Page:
The word partnership. Far too often Patient as Partner–a term bandied about in medical circles now–is mere rhetoric. Western medicine is still in the process of transitioning from a very paternalistic practice to one in which the patient is in fact viewed as a partner in his or her own care. The AACR SSP program is trying to push that needle forward by empowering patients/advocates with true knowledge and understanding. It is an incredibly respectful viewpoint, and I am so grateful to Dr. Anna Barker for creating and sustaining this unique program. I encourage anyone who is interested in sharpening their advocacy skills to apply.

As for me? I came away committed to not just medical research, but the patient voice, and particularly that of patients with advanced, or metastatic disease. I’ve already had several opportunities to champion that cause, including a seat on a panel (Stakeholder Panel Discussion: What are the challenges and opportunities for research and delivery of care across the cancer journey?) at the American Cancer Society’s New England Cancer Center Leadership Roundtable this past Monday. At the conclusion of the meeting participants were queried as to the greatest takeaway from the day. And the unanimous response? The patient voice.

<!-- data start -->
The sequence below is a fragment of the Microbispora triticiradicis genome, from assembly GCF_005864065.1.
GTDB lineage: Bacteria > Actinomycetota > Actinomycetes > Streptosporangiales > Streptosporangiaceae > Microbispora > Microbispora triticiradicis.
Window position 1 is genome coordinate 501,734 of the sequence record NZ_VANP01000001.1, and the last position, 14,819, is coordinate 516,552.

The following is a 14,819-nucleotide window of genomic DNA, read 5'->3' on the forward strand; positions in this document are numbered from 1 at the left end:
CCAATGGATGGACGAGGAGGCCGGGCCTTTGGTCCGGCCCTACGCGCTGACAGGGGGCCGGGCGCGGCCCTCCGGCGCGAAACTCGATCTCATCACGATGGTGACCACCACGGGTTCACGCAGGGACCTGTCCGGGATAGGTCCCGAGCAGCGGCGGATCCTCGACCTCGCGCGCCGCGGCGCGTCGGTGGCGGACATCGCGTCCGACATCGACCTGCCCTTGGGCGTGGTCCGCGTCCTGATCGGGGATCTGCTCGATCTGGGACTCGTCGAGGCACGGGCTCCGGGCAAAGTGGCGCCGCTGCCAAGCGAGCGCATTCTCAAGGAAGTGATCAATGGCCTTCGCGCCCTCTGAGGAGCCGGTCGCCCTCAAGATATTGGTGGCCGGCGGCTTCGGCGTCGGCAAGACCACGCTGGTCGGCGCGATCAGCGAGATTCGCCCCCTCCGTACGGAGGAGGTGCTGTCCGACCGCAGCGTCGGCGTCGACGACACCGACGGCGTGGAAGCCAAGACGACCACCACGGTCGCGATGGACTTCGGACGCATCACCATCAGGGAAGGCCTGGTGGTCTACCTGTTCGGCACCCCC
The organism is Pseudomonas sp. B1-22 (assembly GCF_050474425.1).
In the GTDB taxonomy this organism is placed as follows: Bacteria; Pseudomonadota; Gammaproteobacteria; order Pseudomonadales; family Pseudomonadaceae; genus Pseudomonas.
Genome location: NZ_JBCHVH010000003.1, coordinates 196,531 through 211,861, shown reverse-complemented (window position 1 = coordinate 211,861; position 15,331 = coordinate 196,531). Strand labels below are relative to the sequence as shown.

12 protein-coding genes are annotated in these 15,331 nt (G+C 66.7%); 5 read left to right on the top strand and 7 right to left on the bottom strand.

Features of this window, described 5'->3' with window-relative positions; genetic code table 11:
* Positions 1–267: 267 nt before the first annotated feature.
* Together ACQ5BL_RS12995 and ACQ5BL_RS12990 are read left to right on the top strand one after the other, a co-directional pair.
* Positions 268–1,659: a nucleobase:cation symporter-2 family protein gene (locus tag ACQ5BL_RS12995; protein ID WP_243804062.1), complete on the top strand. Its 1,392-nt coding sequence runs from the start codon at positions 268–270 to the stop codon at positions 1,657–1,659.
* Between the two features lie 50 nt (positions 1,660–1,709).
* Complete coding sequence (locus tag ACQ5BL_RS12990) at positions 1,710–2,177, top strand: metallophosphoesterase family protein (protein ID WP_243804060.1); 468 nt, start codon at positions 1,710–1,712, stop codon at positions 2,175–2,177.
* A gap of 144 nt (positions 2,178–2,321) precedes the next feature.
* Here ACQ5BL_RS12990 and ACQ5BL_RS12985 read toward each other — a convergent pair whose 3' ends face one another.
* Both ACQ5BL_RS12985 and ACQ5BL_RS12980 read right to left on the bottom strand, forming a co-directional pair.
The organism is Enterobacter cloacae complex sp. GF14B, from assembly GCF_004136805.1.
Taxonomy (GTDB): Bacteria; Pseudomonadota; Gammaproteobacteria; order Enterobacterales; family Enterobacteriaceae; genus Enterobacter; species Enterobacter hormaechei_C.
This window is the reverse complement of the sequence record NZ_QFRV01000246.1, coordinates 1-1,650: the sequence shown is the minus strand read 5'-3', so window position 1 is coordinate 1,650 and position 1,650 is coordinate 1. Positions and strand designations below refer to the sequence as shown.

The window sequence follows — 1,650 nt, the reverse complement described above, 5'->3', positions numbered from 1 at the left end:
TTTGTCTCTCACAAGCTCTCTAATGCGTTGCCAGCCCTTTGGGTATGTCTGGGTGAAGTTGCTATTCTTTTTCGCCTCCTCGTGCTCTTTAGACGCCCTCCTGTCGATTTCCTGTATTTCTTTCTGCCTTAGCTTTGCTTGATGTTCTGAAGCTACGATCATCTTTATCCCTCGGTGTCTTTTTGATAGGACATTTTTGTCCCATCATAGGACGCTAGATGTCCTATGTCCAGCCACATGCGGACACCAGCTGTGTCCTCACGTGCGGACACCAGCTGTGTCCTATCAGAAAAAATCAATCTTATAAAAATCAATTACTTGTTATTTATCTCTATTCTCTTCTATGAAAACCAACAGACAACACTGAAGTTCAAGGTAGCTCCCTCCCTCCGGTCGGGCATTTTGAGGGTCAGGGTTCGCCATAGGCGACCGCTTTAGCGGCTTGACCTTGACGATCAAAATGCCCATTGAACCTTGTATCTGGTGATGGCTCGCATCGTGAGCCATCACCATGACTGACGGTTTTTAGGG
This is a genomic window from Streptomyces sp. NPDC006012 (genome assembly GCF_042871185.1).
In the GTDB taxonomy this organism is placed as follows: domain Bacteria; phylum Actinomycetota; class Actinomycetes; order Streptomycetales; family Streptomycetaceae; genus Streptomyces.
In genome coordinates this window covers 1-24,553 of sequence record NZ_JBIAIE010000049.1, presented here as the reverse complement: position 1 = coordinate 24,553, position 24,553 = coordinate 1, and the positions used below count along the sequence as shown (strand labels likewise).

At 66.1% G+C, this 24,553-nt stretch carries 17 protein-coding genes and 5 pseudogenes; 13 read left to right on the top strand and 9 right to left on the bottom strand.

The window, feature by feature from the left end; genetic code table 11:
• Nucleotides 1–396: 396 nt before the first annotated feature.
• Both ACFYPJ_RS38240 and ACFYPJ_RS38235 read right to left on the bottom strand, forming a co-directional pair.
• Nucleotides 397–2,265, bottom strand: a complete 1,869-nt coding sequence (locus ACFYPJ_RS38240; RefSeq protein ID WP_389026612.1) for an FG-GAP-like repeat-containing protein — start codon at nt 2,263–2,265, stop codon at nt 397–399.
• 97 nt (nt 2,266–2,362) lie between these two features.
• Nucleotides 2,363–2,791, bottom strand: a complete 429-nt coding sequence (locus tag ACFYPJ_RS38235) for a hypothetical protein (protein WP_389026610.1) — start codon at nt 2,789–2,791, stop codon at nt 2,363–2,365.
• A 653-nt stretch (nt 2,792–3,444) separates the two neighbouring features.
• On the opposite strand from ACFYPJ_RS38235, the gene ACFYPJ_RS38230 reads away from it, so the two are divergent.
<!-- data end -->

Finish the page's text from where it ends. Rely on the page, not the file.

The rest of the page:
Dear Pharma;

For all but one of the past seven years I have served as a peer reviewer for the CDMRP. It is perhaps the toughest form of advocacy that I have undertaken but also one of the most rewarding. I never got around to mentioning it (oh, I am so behind!) but last summer I was featured as a consumer reviewer on the CDMRP site. I was honored as I am to simply serve as a peer reviewer and I encourage any of you who are interested to apply.

My featured story gives a shout-out to medical research and segues nicely into the next part of my post, which offers a slightly more critical view of clinical trials.

The thing is, I ❤ clinical trials 100%: I absolutely would not be alive today had I not had the opportunity to enroll in a clinical trial back in 2008. Because of how far down the treatment pike I have come, clinical trials are my next best hope and I am keeping my fingers crossed that when the time comes, there will be yet another in which I can enroll.

Unfortunately, clinical trials have a bit of an image problem, as many people consider them risky and a choice only for desperate people—something I can’t really argue with. When I enrolled in my first clinical trial it was a different time; one with absolutely zero expectation of success (and yet a wild fleeting hope, which was the motivation behind my decision to enroll). However, with the advent of targeted therapies as well as a sudden wealth of experimental therapies to treat NSCLC, more and more people are enrolling in not just one, but several clinical trials.